Sen. Pat Roberts’ (R-KS) office won’t release details about how much time the lawmaker spends in the state, after a New York Times story revealed Roberts does not actually maintain a home there.
The Washington Examiner’s Byron York reported Tuesday that Roberts’ office was clamming up because they feared some groups would find any amount of time he spends in Kansas unacceptable.
“We’re not going to release numbers because we’re not sure that any number would be acceptable to some of these outside groups,” spokeswoman Sarah Little told York after he inquired about how much time Roberts spends in Kansas. “We’re worried about what the yardstick is. Who defines how much is enough days in the state?”
As York pointed out, Roberts could make the case that his work in the Senate requires a lot of time outside Kansas considering that his home state is a three hour flight away from Washington.
Little provided York with a statement from Roberts that she said would be his final comment on the residency issue:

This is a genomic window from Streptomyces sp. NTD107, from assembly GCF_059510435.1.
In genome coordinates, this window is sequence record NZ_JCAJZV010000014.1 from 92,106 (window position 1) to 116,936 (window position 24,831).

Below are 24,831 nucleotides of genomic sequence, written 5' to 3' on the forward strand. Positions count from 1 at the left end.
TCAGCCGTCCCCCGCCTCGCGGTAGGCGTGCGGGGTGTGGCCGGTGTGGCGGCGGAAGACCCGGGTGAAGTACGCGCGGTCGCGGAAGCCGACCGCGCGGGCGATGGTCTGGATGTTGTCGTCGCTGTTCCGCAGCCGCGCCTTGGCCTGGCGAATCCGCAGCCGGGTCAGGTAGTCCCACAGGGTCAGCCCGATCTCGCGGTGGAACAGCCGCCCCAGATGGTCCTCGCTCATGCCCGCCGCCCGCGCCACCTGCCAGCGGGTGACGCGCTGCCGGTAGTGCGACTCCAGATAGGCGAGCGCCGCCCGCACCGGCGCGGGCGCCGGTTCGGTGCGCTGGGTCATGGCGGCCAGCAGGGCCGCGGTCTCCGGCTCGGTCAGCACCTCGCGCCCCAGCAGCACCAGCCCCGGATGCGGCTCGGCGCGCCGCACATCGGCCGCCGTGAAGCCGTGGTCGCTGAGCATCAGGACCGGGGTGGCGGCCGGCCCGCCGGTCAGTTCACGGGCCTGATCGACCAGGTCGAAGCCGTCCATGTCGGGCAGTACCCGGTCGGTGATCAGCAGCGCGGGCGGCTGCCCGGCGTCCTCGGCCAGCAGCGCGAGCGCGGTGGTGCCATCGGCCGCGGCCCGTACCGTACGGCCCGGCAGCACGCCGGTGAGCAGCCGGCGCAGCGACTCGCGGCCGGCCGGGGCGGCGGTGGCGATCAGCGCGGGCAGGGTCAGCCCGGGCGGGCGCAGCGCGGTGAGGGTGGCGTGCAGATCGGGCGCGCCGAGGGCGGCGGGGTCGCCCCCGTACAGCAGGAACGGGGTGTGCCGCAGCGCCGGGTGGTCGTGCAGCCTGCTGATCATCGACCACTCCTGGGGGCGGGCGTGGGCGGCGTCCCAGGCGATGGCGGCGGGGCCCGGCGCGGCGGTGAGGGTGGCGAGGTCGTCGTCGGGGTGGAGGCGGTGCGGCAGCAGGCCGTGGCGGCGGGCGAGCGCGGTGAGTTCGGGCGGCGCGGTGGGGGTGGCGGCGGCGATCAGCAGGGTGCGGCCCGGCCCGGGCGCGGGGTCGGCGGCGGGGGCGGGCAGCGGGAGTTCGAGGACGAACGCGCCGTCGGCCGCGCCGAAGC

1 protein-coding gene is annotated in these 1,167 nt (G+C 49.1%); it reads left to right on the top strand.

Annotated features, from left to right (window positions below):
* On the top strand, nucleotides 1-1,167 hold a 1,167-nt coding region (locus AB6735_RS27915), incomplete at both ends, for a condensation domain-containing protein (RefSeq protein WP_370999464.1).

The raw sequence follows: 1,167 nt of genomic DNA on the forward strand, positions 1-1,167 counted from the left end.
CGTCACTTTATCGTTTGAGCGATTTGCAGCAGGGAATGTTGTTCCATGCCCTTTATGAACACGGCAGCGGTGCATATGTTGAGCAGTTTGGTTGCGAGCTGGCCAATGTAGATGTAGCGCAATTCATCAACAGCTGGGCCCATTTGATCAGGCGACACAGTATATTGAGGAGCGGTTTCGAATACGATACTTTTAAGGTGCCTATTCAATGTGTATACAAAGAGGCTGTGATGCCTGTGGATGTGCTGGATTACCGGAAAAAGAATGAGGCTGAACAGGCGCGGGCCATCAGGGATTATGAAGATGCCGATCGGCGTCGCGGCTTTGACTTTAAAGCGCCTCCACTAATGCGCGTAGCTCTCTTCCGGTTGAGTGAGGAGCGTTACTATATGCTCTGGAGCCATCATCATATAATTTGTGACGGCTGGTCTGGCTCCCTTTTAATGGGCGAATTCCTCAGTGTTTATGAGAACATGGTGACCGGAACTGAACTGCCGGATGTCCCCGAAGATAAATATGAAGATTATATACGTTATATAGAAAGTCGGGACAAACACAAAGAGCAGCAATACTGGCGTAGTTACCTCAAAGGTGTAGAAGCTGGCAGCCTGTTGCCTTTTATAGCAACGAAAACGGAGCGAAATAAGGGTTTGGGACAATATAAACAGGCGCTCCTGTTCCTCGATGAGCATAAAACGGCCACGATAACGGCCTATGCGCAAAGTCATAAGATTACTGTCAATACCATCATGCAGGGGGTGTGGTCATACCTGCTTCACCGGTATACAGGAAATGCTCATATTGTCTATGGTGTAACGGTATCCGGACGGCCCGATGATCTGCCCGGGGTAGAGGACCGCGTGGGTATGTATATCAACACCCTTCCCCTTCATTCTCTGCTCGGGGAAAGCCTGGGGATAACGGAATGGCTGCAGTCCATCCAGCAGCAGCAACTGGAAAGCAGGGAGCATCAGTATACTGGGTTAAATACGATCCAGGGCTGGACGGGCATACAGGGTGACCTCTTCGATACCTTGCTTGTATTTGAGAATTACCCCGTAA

The New York Times does not get to define what it means to be a Kansan. Kansas is my home, has always been my home and I never stop working for Kansans. I helped invent the “listening tour” in Kansas which I conduct every Congress and I have been to each of the 105 counties in Kansas time and time again. My campaign has received donations from every county and I have endorsements from all parts of the state. I was in Kansas last week and I will be there next week.
Catherine Thompson is a senior editor for Talking Points Memo in New York City. She came to the site in 2013 and reported on national affairs. Previously, she worked as a research assistant to investigative reporter Wayne Barrett. She can be reached at email@example.com.